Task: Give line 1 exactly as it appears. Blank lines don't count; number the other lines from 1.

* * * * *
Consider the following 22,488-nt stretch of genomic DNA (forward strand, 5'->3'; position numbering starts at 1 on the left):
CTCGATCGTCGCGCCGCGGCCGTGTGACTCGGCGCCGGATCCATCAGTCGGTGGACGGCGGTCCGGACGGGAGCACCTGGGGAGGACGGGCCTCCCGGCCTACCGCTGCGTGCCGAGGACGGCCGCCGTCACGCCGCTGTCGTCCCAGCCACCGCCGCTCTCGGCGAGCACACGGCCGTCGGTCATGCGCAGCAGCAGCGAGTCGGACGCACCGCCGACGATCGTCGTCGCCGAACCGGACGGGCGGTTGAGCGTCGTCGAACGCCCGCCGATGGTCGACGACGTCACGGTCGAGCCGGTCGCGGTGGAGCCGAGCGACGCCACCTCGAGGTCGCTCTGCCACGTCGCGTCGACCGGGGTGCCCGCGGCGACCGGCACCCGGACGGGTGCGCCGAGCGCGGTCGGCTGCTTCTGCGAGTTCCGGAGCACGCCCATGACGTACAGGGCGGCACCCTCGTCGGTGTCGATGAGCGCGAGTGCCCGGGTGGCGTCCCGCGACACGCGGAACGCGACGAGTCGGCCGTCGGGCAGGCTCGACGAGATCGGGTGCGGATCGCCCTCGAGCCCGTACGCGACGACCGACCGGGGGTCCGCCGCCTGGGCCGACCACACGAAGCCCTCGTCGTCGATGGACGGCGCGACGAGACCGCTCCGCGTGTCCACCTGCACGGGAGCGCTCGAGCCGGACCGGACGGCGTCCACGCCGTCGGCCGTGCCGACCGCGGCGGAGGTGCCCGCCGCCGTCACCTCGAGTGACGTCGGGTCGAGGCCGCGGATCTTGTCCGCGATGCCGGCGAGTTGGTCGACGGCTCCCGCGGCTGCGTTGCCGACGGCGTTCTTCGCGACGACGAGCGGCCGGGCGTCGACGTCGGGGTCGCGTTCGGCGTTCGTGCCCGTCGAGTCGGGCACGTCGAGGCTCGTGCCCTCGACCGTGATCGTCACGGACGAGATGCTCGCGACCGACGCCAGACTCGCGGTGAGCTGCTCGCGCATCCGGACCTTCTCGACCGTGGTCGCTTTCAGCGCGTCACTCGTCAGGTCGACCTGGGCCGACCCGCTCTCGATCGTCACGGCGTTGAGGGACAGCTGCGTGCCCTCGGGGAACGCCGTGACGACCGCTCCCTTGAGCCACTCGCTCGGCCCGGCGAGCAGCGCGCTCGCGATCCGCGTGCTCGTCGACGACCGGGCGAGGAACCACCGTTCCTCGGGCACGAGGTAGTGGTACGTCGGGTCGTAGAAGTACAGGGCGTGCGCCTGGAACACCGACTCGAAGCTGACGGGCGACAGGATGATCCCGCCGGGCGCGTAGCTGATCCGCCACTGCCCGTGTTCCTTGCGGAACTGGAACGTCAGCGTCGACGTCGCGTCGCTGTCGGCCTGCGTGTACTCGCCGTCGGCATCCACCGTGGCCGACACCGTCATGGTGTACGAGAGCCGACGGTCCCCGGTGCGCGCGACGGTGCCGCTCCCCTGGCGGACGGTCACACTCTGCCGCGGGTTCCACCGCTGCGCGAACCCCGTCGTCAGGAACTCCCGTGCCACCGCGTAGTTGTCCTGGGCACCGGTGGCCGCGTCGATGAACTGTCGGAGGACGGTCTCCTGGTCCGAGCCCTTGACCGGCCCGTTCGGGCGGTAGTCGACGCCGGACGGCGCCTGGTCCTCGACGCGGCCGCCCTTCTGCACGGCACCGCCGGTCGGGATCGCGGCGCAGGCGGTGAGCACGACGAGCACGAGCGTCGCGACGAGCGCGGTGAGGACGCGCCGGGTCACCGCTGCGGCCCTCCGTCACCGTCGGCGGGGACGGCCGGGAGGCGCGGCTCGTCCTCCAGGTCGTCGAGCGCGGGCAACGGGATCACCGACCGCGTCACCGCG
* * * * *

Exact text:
Consider the following 22,488-nt stretch of genomic DNA (forward strand, 5'->3'; position numbering starts at 1 on the left):